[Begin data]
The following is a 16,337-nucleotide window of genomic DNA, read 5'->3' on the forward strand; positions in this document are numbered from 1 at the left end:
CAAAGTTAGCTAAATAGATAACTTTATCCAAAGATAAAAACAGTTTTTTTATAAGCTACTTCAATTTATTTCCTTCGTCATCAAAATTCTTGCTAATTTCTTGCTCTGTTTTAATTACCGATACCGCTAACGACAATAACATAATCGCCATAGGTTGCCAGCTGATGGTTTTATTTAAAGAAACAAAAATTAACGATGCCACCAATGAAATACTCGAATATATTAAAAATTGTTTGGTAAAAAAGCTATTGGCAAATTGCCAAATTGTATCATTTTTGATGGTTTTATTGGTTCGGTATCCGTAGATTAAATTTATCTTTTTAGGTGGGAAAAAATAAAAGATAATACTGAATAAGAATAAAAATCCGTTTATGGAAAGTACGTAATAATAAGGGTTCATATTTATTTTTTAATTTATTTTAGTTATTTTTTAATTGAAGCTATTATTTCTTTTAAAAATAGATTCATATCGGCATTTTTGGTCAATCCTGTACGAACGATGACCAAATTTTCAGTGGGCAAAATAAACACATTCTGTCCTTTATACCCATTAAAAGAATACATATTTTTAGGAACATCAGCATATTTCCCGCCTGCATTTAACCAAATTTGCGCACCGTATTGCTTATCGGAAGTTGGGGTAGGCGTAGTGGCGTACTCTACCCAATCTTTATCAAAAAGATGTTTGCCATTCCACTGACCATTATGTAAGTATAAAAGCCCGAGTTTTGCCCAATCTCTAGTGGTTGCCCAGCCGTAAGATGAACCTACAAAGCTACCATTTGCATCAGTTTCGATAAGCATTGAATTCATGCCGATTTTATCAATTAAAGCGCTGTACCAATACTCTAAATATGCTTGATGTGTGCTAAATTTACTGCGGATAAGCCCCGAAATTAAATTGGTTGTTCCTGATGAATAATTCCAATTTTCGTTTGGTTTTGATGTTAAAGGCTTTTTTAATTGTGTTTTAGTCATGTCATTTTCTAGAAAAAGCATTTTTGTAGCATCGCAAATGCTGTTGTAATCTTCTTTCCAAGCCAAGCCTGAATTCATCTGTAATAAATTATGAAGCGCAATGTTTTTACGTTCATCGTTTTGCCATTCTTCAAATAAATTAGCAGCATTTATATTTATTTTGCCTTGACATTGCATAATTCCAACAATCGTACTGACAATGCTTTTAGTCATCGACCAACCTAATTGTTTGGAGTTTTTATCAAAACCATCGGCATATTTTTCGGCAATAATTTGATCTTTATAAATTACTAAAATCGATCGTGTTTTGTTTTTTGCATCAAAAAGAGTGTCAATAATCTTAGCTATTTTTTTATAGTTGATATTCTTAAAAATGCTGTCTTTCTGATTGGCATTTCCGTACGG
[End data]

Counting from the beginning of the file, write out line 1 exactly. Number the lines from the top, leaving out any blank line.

The following is a 16,337-nucleotide window of genomic DNA, read 5'->3' on the forward strand; positions in this document are numbered from 1 at the left end: